On Christmas Eve years ago, I learned that blessings can come disguised as misfortune, and honor is more than just a word.

    I was riding one man patrol on the 4-12 shift. The night was cold. Everywhere I looked I saw reminders of the holiday: families packing their cars with presents, beautifully decorated trees in living room windows and roofs adorned with tiny sleighs. It all added to my holiday funk.

    The evening had been relatively quiet; there were calls for barking dogs and a residential false burglar alarm. There was nothing to make the night pass any quicker. I thought of my own family and sunk further into depression.

    Shortly after 2200 hours I got a radio call to the home of an elderly, terminally ill man. I parked my patrol car in front of a simple Cape Cod style home. First aid kit in hand, I walked up the short path to the front door. As I approached, a woman who seemed to be about 80 years old opened the door. "He's in here", she said. She led me to a back bedroom.

    We passed through a living room that was furnished in a style I had come to associate with older people. The sofa has an afghan blanket draped over its back and a dark, solid Queen Anne chair say next to an unused fireplace. The mantle was cluttered with an eccentric mix of several photos, some ceramic figurines and an antique clock. A floor lamp provided soft lighting.

    We entered a small bedroom where a frail looking man lay in bed with a blanket pulled up to his chin. He wore a blank stare on his ashen, skeletal face. His breathing was shallow and labored. He was barely alive. The trappings of illness were all around his bed. The nightstand was littered with a large number of pill vials. An oxygen bottle stood nearby. Its plastic hose, with face mask attached, rested on the blanket.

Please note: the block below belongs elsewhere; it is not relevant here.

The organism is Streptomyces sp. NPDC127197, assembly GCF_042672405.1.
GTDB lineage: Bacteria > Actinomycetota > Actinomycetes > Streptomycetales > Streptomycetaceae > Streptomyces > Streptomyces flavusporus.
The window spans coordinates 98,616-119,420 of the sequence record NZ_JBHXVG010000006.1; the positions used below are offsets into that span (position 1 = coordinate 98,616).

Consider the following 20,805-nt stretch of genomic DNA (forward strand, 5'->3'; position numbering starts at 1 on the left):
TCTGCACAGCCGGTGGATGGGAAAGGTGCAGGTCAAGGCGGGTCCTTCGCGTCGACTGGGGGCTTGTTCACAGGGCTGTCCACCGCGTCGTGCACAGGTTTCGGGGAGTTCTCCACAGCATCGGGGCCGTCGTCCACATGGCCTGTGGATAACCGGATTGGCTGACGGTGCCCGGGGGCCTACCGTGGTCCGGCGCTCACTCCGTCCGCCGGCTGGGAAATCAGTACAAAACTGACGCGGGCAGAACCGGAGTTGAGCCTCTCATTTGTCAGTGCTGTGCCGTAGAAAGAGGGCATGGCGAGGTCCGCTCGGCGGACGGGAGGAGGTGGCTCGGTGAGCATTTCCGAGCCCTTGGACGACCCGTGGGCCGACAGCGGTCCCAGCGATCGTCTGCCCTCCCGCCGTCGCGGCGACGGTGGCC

I asked the old woman why she called the police. She simply shrugged and nodded sadly toward her husband, indicating it was at his request. I looked at him and he stared intently into my eyes. He seemed relaxed now. I didn't understand the suddenly calm expression on his face.

    I looked around the room again. A dresser stood along the wall to the left of the bed. On it was the usual memorabilia: ornate perfume bottles, a white porcelain pin case, and a wooden jewelry case. There were also several photos in simple frames. One caught my eye and I walked closer to the dresser for a closer look. The picture showed a young man dressed in a police uniform. It was unmistakably a photo of the man in bed. I knew then why I was there.

    I looked at the old man and he motioned with his hand toward the side of the bed. I walked over and stood beside him. He slid a thin arm from under the covers and took my hand. Soon, I felt his hand go limp, I looked at his face. There was no fear there. I saw only peace.

    He knew he was dying; he was aware his time was very near. I knew now that he was afraid of what was about to happen and he wanted the protection of a fellow cop on his journey. A caring God had seen to it that his child would be delivered safely to Him. The honor of being his escort fell to me.

    When I left at the end of my tour that night, the temperature seemed to have risen considerably, and all the holiday displays I saw on the way home made me smile.

    I no longer feel sorry for myself for having to work on Christmas Eve. I have chosen an honorable profession . I pray that when it's my turn to leave this world there will be a cop there to hold my hand and remind me that I have nothing to fear.

    I wish all my brothers and sisters who have to work this Christmas Eve all the joy and warmth of the season.

    We have all been there.. God bless you all.

    "Blessed are the peacemakers, for they will be called sons of God" (Matthew 5:9).

  • Herb_100_max50


    about 8 years ago

    Be Safe Out There! Check out my web site if ya get a chance: ___________Train Hard!!